Malawi’s Nkhotakota solar project reaches financial close

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Malawi's Nkhotakota solar project reaches financial close

One of Malawi’s first solar projects has reached financial close after attracting investment volume totaling $67 million USD.

Initial site works have begun on Nkhotakota solar project and construction of the first phase is targeted for completion by March 2020.

Once complete, the project will add 46 MW of clean energy to the local power supply.

Developed by UAE-based Phanes Group (PhanesGroup.com) in collaboration with responsAbility Renewable Energy Holding and the Overseas Private Investment Corporation (OPIC), the project was the result of the first Power Purchase Agreement (PPA) signed with Malawi’s national utility (ESCOM) in February 2019.

This was Malawi’s first competitive tender in the power sector, and the PPA is projected to last 20 years.

Phanes Group and its partners were awarded the project in May 2017 following an international tendering process which attracted bids from 21 companies globally. Phanes Group will work closely with its partners throughout development of the project: responsAbility is supporting with the provision of equity financing, while also taking on the role of co-developer.

OPIC is contributing debt financing, and Natsons is the local development partner.

“The Nkhotakota solar project will empower underserved communities in some of Africa’s poorest regions through access to affordable, reliable, and diversified energy,” commented Tracey Webb, OPIC Vice President for Structured Finance and Insurance.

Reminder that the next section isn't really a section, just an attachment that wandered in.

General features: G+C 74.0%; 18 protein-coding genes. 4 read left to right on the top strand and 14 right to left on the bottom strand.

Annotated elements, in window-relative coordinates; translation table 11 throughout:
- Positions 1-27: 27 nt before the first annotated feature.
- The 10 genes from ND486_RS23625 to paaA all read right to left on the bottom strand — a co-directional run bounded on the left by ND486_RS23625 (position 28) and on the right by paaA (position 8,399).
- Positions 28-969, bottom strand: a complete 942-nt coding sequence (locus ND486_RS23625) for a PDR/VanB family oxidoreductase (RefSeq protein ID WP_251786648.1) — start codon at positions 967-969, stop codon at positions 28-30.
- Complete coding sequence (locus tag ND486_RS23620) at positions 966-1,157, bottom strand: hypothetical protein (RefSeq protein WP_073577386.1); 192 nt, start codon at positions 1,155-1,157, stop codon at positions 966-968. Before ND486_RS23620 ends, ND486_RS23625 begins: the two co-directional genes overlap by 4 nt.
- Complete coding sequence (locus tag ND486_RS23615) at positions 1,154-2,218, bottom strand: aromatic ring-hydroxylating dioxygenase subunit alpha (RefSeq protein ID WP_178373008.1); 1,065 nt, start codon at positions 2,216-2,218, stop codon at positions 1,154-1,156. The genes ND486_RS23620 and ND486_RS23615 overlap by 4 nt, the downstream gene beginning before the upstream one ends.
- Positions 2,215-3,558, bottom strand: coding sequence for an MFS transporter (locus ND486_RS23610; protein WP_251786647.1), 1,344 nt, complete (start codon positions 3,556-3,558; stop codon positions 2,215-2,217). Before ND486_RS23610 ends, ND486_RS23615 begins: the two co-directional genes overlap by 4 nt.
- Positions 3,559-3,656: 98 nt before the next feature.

OPIC is proud to play a role in the growth of Malawi’s budding solar industry, which will advance our efforts to foster prosperity and stability in Sub-Saharan Africa.”

The Nkhotakota project is part of a push by the Malawian government to use solar power to strengthen the country’s electricity infrastructure. Currently only 15% of the population has access to power, and the national capacity is estimated at 362 MW.

The new capacity added will make a significant contribution to the government’s target of increasing power access to 30% of the population by 2030.

The project will also move Malawi away from its traditional reliance on hydropower, which currently comprises over 95% of the country’s energy mix.

This has left the country vulnerable to droughts, particularly considering a recent drop in the water level of Lake Malawi which has threatened the region’s supply of power. The new plant will address this challenge and play a critical role in securing Malawi’s daytime electricity supply.

Joseph Nganga, Managing Director at responsAbility Renewable Energy Holding remarked: “Access to reliable and affordable electricity is a key prerequisite for economic development – when power is out, organizations either shoulder high opportunity costs from lost output, or resort to much costlier backup power, usually from diesel. Our aim in supporting this project is to simultaneously contribute to climate change mitigation and accelerate the development of Malawi.”

“Lack of power has been a real obstacle to Malawi’s social and economic development,” added Phanes Group’s CEO, Martin Haupts. “This project demonstrates that solar energy offers a viable path to bringing power to those communities which need it most.

We are thankful to our partners responsAbility and OPIC, who have been instrumental in realizing our aim to electrify new markets in Africa. We hope the Nkhotakota project will serve as a model for future private investment into the local solar sector.”

Phanes Group will allocate part of its annual budget to CSR initiatives for the communities which will be served by the Nkhotakota solar project.

Some of these resources will be dedicated to initiatives with local NGOs such as Vision Fund Malawi to help tackle local challenges and support the area’s future development.

In partnership with these organizations, Phanes Group will provide structures for access to water and electrification of key community buildings.

In addition, the company will support activities to empower women in the community; for example, through increasing access to HIV testing and counseling, as well as providing financial and business management training to women’s savings and loans groups and supporting vocational skill-building initiatives.

Also Read:

South Africa’s future energy mix: wind, solar and coal, but no nuclear

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